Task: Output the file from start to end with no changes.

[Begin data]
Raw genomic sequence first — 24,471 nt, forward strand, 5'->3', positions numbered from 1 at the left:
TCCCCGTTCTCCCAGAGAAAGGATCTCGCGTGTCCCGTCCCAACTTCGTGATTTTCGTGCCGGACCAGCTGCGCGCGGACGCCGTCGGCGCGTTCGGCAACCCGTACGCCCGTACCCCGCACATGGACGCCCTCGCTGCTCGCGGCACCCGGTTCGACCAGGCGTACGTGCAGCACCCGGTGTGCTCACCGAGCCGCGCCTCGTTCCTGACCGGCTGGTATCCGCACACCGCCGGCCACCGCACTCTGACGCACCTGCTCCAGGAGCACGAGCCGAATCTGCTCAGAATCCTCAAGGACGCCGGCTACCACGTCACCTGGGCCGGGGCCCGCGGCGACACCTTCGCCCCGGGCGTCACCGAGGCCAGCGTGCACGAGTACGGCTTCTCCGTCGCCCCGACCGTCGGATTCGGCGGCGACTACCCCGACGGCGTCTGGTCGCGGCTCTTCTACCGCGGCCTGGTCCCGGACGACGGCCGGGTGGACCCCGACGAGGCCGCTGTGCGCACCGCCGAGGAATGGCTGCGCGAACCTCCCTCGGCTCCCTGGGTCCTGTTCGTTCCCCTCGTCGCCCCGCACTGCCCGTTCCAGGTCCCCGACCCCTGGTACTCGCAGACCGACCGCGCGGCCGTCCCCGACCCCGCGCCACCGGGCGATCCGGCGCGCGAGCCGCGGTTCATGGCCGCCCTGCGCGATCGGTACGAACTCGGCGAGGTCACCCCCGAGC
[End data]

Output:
Raw genomic sequence first — 24,471 nt, forward strand, 5'->3', positions numbered from 1 at the left:
TCCCCGTTCTCCCAGAGAAAGGATCTCGCGTGTCCCGTCCCAACTTCGTGATTTTCGTGCCGGACCAGCTGCGCGCGGACGCCGTCGGCGCGTTCGGCAACCCGTACGCCCGTACCCCGCACATGGACGCCCTCGCTGCTCGCGGCACCCGGTTCGACCAGGCGTACGTGCAGCACCCGGTGTGCTCACCGAGCCGCGCCTCGTTCCTGACCGGCTGGTATCCGCACACCGCCGGCCACCGCACTCTGACGCACCTGCTCCAGGAGCACGAGCCGAATCTGCTCAGAATCCTCAAGGACGCCGGCTACCACGTCACCTGGGCCGGGGCCCGCGGCGACACCTTCGCCCCGGGCGTCACCGAGGCCAGCGTGCACGAGTACGGCTTCTCCGTCGCCCCGACCGTCGGATTCGGCGGCGACTACCCCGACGGCGTCTGGTCGCGGCTCTTCTACCGCGGCCTGGTCCCGGACGACGGCCGGGTGGACCCCGACGAGGCCGCTGTGCGCACCGCCGAGGAATGGCTGCGCGAACCTCCCTCGGCTCCCTGGGTCCTGTTCGTTCCCCTCGTCGCCCCGCACTGCCCGTTCCAGGTCCCCGACCCCTGGTACTCGCAGACCGACCGCGCGGCCGTCCCCGACCCCGCGCCACCGGGCGATCCGGCGCGCGAGCCGCGGTTCATGGCCGCCCTGCGCGATCGGTACGAACTCGGCGAGGTCACCCCCGAGC